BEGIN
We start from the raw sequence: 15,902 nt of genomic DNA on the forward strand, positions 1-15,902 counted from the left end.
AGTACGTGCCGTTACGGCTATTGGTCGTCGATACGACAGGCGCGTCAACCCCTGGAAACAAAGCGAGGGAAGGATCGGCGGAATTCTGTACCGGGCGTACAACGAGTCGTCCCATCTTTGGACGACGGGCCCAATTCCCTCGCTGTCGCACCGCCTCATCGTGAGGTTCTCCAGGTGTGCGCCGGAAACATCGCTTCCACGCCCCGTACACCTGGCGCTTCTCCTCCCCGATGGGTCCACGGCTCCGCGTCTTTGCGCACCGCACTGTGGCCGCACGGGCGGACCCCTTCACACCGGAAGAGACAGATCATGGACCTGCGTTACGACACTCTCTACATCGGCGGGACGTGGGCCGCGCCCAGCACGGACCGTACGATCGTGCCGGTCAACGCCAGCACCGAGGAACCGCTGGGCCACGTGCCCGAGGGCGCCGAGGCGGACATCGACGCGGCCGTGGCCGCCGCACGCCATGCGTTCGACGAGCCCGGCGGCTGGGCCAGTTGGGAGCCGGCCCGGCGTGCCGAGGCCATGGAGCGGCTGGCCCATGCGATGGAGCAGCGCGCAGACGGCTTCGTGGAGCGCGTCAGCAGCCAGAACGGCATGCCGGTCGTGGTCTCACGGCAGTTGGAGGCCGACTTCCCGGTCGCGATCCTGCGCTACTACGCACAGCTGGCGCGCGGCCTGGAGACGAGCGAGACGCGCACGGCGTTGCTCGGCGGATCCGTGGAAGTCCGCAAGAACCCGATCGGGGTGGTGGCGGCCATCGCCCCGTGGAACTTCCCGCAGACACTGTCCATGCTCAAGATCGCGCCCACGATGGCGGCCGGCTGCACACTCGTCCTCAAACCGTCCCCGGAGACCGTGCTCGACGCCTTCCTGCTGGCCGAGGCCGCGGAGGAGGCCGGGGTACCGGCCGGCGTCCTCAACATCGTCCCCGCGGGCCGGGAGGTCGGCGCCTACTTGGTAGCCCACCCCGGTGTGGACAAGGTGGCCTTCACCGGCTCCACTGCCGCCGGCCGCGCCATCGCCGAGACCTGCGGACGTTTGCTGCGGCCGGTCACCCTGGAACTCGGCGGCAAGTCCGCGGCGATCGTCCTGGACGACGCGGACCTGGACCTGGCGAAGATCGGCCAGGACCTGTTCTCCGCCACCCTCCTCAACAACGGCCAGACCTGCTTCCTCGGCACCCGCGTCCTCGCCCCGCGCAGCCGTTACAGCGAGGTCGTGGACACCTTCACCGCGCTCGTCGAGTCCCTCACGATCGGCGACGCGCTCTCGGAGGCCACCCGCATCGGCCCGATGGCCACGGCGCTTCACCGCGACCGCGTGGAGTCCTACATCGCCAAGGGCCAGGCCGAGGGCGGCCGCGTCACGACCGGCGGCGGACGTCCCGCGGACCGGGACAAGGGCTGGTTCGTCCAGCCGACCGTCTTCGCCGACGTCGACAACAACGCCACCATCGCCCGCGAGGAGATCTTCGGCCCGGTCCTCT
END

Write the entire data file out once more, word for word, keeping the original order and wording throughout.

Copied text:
We start from the raw sequence: 15,902 nt of genomic DNA on the forward strand, positions 1-15,902 counted from the left end.
AGTACGTGCCGTTACGGCTATTGGTCGTCGATACGACAGGCGCGTCAACCCCTGGAAACAAAGCGAGGGAAGGATCGGCGGAATTCTGTACCGGGCGTACAACGAGTCGTCCCATCTTTGGACGACGGGCCCAATTCCCTCGCTGTCGCACCGCCTCATCGTGAGGTTCTCCAGGTGTGCGCCGGAAACATCGCTTCCACGCCCCGTACACCTGGCGCTTCTCCTCCCCGATGGGTCCACGGCTCCGCGTCTTTGCGCACCGCACTGTGGCCGCACGGGCGGACCCCTTCACACCGGAAGAGACAGATCATGGACCTGCGTTACGACACTCTCTACATCGGCGGGACGTGGGCCGCGCCCAGCACGGACCGTACGATCGTGCCGGTCAACGCCAGCACCGAGGAACCGCTGGGCCACGTGCCCGAGGGCGCCGAGGCGGACATCGACGCGGCCGTGGCCGCCGCACGCCATGCGTTCGACGAGCCCGGCGGCTGGGCCAGTTGGGAGCCGGCCCGGCGTGCCGAGGCCATGGAGCGGCTGGCCCATGCGATGGAGCAGCGCGCAGACGGCTTCGTGGAGCGCGTCAGCAGCCAGAACGGCATGCCGGTCGTGGTCTCACGGCAGTTGGAGGCCGACTTCCCGGTCGCGATCCTGCGCTACTACGCACAGCTGGCGCGCGGCCTGGAGACGAGCGAGACGCGCACGGCGTTGCTCGGCGGATCCGTGGAAGTCCGCAAGAACCCGATCGGGGTGGTGGCGGCCATCGCCCCGTGGAACTTCCCGCAGACACTGTCCATGCTCAAGATCGCGCCCACGATGGCGGCCGGCTGCACACTCGTCCTCAAACCGTCCCCGGAGACCGTGCTCGACGCCTTCCTGCTGGCCGAGGCCGCGGAGGAGGCCGGGGTACCGGCCGGCGTCCTCAACATCGTCCCCGCGGGCCGGGAGGTCGGCGCCTACTTGGTAGCCCACCCCGGTGTGGACAAGGTGGCCTTCACCGGCTCCACTGCCGCCGGCCGCGCCATCGCCGAGACCTGCGGACGTTTGCTGCGGCCGGTCACCCTGGAACTCGGCGGCAAGTCCGCGGCGATCGTCCTGGACGACGCGGACCTGGACCTGGCGAAGATCGGCCAGGACCTGTTCTCCGCCACCCTCCTCAACAACGGCCAGACCTGCTTCCTCGGCACCCGCGTCCTCGCCCCGCGCAGCCGTTACAGCGAGGTCGTGGACACCTTCACCGCGCTCGTCGAGTCCCTCACGATCGGCGACGCGCTCTCGGAGGCCACCCGCATCGGCCCGATGGCCACGGCGCTTCACCGCGACCGCGTGGAGTCCTACATCGCCAAGGGCCAGGCCGAGGGCGGCCGCGTCACGACCGGCGGCGGACGTCCCGCGGACCGGGACAAGGGCTGGTTCGTCCAGCCGACCGTCTTCGCCGACGTCGACAACAACGCCACCATCGCCCGCGAGGAGATCTTCGGCCCGGTCCTCT